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Showing posts from March, 2017

Why can't we all just get along?

On a recent course with clergy of all different stripes, I got talking to a very Bible-based Evangelical priest about the recent furore over my predecessor at St Michael’s, Bishop Philip North. You have probably heard that he has turned down the nomination to become Bishop of Sheffield after pressure from campaigners in favour of the ordination of women, which Bishop North opposes as a matter of conscience.

The Evangelical priest told me that in his church, there was no problem with women being priests or deacons as such - but the church would not allow women to speak in public or to teach men. This is because they take very literally St Paul’s admonition in his first letter to the church in Corinth that women “should remain silent in churches,” and a passage in the Letter to Timothy (which may or may not have been written by St Paul) which reads “I permit no woman to teach or to have authority over a man.”

I must admit that although I know there are churches, even in the Church of E…

Three questions for Lent

Only a few weeks ago, I witnessed first-hand something of the power of repentance.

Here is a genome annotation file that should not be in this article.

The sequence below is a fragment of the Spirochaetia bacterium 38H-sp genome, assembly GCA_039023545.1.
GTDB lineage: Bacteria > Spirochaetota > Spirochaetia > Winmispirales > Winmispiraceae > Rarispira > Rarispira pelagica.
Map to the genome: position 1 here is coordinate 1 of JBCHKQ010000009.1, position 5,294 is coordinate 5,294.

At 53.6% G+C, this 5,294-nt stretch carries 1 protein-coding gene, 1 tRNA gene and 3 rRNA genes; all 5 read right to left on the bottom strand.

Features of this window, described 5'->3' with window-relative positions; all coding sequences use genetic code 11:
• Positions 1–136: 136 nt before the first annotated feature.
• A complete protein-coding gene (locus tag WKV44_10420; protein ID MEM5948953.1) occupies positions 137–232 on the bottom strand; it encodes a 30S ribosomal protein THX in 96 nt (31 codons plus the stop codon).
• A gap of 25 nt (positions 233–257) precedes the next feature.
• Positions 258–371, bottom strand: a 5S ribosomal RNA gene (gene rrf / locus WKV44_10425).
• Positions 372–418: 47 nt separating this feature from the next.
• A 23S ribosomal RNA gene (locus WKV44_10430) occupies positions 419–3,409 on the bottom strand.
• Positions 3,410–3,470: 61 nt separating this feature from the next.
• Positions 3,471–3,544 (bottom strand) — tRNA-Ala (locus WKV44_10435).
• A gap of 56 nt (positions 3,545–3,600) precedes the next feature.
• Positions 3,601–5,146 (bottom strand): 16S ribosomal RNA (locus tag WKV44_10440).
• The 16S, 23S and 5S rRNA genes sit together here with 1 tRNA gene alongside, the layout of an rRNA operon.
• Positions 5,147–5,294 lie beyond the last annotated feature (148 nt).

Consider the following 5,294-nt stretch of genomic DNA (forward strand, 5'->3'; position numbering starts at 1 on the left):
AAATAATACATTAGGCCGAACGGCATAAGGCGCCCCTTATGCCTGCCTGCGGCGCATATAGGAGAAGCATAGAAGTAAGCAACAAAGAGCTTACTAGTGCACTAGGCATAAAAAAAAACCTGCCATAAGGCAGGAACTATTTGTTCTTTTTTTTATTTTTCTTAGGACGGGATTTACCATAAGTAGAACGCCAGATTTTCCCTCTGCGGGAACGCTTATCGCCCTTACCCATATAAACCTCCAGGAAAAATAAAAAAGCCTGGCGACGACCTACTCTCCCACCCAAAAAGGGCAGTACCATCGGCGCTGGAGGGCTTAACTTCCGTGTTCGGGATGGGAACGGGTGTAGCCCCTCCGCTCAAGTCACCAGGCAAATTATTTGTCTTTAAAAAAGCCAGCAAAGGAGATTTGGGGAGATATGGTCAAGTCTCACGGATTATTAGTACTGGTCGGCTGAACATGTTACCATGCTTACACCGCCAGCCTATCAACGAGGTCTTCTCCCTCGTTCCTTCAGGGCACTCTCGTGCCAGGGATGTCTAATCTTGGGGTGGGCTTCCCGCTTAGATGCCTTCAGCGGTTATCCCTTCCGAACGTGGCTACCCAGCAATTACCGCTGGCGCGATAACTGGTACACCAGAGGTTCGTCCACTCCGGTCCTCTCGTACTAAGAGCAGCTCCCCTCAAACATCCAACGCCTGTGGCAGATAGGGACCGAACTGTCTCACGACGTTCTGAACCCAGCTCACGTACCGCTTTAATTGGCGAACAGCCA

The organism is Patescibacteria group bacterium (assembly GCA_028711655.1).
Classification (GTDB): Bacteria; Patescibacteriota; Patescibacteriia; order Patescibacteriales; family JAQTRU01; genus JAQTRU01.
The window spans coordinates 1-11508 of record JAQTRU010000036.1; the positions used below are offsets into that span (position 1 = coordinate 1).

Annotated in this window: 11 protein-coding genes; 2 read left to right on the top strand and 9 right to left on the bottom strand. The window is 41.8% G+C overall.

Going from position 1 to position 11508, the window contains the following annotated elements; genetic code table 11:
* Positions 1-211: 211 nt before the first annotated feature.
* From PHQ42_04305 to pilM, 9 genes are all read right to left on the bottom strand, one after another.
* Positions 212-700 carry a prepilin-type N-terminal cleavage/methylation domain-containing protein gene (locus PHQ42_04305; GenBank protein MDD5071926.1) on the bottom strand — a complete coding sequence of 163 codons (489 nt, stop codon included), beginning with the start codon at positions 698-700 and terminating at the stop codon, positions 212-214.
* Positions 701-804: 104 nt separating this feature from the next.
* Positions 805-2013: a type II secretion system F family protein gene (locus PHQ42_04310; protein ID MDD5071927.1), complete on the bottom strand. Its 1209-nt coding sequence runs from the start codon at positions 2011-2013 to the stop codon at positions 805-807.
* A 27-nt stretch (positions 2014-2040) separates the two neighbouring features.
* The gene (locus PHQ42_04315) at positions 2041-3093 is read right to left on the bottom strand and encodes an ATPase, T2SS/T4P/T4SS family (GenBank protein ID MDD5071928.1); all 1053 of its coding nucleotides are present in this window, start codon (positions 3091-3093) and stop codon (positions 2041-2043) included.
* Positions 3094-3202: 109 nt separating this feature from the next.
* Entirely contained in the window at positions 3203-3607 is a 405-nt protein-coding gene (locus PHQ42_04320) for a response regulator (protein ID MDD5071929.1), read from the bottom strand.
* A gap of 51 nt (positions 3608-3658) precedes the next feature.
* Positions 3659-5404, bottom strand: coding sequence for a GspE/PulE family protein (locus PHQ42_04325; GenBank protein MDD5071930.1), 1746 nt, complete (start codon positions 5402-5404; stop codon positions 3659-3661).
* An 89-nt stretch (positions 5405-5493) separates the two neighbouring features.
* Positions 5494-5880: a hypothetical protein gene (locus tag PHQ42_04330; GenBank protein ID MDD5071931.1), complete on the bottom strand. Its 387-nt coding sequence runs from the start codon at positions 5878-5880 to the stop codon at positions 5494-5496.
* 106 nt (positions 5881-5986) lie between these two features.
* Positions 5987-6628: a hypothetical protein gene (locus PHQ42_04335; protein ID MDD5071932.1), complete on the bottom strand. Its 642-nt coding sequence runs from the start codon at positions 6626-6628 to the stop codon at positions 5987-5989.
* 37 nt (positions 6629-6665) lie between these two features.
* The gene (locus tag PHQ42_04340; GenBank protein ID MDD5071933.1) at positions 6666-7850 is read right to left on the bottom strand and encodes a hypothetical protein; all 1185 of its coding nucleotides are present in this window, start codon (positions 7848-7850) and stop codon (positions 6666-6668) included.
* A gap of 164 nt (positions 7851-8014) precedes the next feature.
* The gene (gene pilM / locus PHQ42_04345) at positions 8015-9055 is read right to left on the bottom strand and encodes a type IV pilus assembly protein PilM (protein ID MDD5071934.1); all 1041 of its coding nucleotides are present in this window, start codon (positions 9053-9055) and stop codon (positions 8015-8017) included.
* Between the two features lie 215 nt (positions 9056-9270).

There was a young man who could not handle the responsibility of bringing up the son he had unintentionally sired. So set was he on living a carefree life of drink, drugs and parties that he cut himself off from the mother and denied outright that the baby was his, despite the obvious resemblance - for fifteen years. That fifteenth year was the year his son died. He was stabbed to death, in some connection with gang crime. That was what it took for the man to realise what it means to be a father. Hew knew for the first time, in what he saw as the fatal consequence of his irresponsibility, the full weight of his sin. It pushed him to the verge of madness, and in his grief he prayed to God for forgiveness.

“Repentance” in the Bible means a change of heart, and that is what happened to this man. He turned from his dissolute lifestyle to Christ, and now spends his life visiting gaols, borstals, schools a…

Ash Wednesday

Give, pray, and fast are Our Lord’s clear instructions in the Gospel for Ash Wednesday (Matthew 6:1-6 & 16-18) - but with an important caveat. Give, pray, and fast, but not to draw attention to yourself, not because you want a reward. There are plenty of people in our church who give very generously, some of money, some of time, some of both. It’s worth remembering at this point that you may not know who they are, so if you are occasionally quick to criticise people who work behind the scenes, perhaps you might pause for thought. We all give something, and the onus on us in Lent is not to ask what other people are giving, but what more we can give ourselves. 

Prayer does not need to be done with great exuberance, arm-waving and rolling round in the aisles to prove to everyone how holy you are, but it does need to be done. And so Lent is not the only time we focus on prayer, but a reminder to put our entire prayer life back into order for the longer term. I have spoken before about t…